When we hold these two sides together, we may find that we are incapable of committing direct violence without breeding mental negativity, which undermines our efforts toward liberation. Or, we may find otherwise. For me it is a very useful koan, worthy of continued investigation and incorporation into my life as it is now.

    For me, at this moment, the best bet seems to be militant compassion, nonviolent opposition, and strategic disruption of business-as-usual, along with loving implementation of positive visions for a new reality. More details to come, with the No-on-Prop-L Sidewalk Sit, a possible ongoing campaign to disarm BART police (and generally promote safer, healthier, just and community-controlled public transit), and actions developed out of the Marxist Feminist study group, potentially including trainings on how to provide safe early-stage abortions.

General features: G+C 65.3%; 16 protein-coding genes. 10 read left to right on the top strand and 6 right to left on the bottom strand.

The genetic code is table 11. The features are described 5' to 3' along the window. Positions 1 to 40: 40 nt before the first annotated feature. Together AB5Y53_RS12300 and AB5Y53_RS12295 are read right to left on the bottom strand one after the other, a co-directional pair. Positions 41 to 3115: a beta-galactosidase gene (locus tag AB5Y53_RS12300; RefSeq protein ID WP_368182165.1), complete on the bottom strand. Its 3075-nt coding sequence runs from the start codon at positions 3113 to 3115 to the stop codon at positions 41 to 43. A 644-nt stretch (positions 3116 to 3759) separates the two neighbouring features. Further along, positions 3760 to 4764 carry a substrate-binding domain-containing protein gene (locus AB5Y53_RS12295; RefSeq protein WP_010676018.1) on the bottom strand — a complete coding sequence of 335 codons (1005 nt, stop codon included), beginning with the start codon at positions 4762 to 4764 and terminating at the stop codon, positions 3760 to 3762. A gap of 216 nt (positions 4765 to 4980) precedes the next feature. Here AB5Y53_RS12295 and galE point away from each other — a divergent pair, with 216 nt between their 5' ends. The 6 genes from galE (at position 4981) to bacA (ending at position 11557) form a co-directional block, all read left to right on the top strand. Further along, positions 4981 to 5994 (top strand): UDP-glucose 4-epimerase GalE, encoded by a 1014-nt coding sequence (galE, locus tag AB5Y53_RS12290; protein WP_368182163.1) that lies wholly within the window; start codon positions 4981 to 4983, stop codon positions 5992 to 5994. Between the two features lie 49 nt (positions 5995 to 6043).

8. The Fish October 4, 2010 / 12:32 pm

    Really interesting stuff, great thread! I have been thinking very very heavily about questions like this since just finishing a ten-day course in the meditation technique taught by the Buddha. Personally I love the banner, because of the subtleties in saying something like “full liberation for all by any means necessary” with the understanding of liberation taught by the historical Buddha. IMHO, this specifically does NOT mean “the means don’t matter, only the outcome matters,” but instead means “we must fearlessly discover which means will lead to liberation, and practice them.”